Concern over damage done by leaks
ISLAMABAD: The Defence Committee of the Cabinet decided on Friday to convey to the US authorities the government’s reservations over the disclosure of confidential and secret information by WikiLeaks, reliable sources said.
A meeting of the committee, presided over by Prime Minister Yousuf Raza Gilani, denounced the leak of sensitive information and warned that its continuation would endanger friendly ties among countries.
The DCC meeting was attended by ministers for defence, interior, finance and information, chairman of the Joint Chiefs of Staff Committee and the three services chiefs.
The sources said that a formal stance of the government on the problem caused by the whistleblower website would be handed over to the US authorities through proper channel at an appropriate time.
Some TV channels reported that after the DCC meting, Chief of the Army Staff General Ashfaq Parvez Kayani called on President Asif Ali Zardari, but neither the Presidency nor the ISPR confirmed the report.
Although the Prime Minister’s Secretariat issued a press release of over 1,000 words on the proceedings of the committee, it did not say a word about the much-talked about leak of loads of top secret information about the country the US embassy had been sending back home through confidential cables.
“There are so many important issues than this (WikiLeaks disclosure) and whatever we have discussed at the meeting has been mentioned in detail in the official handout issued by the Prime Minister’s Secretariat,” Information Minister Qamar Zaman Kaira told Dawn.
He kept quiet when repeatedly asked if the DCC, which represents the top civil and military leadership, had deliberated upon information released by WikiLeaks over the past few days.
But sources privy to the proceedings confided to Dawn that the issue was very much discussed by the participants during the four-hour meeting. Initially, they said, it was decided to include one paragraph about it in the official statement, but it was later dropped on the instructions of a ‘top official’.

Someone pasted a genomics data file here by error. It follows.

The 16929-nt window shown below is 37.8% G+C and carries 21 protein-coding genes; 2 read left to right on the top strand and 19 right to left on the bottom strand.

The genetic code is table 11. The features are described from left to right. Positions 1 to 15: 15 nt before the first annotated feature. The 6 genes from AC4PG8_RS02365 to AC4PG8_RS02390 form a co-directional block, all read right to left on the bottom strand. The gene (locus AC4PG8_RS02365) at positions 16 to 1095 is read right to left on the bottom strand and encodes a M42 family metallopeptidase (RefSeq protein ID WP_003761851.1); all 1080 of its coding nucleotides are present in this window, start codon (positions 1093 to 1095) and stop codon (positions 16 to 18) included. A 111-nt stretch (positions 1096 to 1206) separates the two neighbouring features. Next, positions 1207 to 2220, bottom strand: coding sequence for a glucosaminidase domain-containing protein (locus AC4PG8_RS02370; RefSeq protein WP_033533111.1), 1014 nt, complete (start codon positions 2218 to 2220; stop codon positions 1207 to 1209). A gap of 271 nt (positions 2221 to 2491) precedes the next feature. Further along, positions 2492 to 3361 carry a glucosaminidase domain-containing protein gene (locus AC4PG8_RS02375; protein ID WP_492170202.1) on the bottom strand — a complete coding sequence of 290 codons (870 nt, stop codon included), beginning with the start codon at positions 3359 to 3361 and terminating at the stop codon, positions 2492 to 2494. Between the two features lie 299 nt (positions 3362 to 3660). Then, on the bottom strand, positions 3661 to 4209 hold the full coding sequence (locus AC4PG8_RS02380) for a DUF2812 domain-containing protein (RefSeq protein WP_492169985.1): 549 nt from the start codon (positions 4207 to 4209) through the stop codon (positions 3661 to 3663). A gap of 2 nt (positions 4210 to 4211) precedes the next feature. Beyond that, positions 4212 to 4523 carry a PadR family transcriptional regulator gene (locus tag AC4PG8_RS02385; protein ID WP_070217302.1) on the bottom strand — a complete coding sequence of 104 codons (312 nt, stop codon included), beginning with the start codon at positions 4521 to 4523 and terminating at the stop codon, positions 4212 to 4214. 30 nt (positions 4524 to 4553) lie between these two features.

Some participants, according to the sources, wanted that a clear stand should be taken on the WikiLeaks issue in the official statement, but others advised that it should be played down for the time being.
According to the press release, the prime minister said that Pakistan needed to depart from its ‘traditional thinking’ on national security and develop ‘alternative strategies’.
“The multiplicity and size of the challenges to our national security demand that we may have to make a departure from our traditional thinking and look for out-of-box solutions and alternative strategies,” he told the meeting.
Mr Gilani also sought views of the participants on his visit to Afghanistan beginning on Saturday. But the press release did not say anything about what response he had received from the participants.
The prime minister said the committee would meet every three months to deliberate on various aspects of national security.
WikiLeaks fights to stay online as founder’s arrest looms
View of the Interpol “wanted” page for WikiLeaks founder Julian Assange taken in Washington. WikiLeaks faced growing pressure as its founder dealt with a new arrest warrant and death threats, while the website hopped around the globe trying to evade efforts to shut it down. As the fallout grew from its release of secret US diplomatic cables, the whistleblower site found new domain names in a string of European countries after its original wikileaks.org address was shut down by an American provider. The elusive Assange, who is believed to be in hiding in Britain, faced fresh trouble as Swedish prosecutors sent out a new international arrest warrant for the 39-year-old Australian over sex assault allegations. –AFP Photo/Nicholas Kamm
LONDON: The WikiLeaks website was fighting to stay online Saturday after Sweden issued a new arrest warrant for its elusive chief and it battled cyber attacks and government attempts to silence it.
The whistleblowing website’s founder Julian Assange briefly broke cover to say he had boosted his security after receiving death threats amid the storm unleashed by his site’s publication of some 250,000 US diplomatic cables.
In Stockholm, Swedish prosecutors issued a new international arrest warrant for Assange — who is believed to be in Britain — on sex assault allegations that incorporated missing elements requested by British police.
“They were asking for additional information concerning the maximum penalty for all the crimes and infractions on the file. We usually only include the most severe offence,” which was rape in this case, prosecution office spokeswoman Karin Rosander told AFP.
Reports in Britain said Assange could be arrested within 10 days.
The website was forced to turn to Switzerland for a new domain name after its original wikileaks.org address was shut down by an American provider, while Paris tried to ban French servers from hosting it.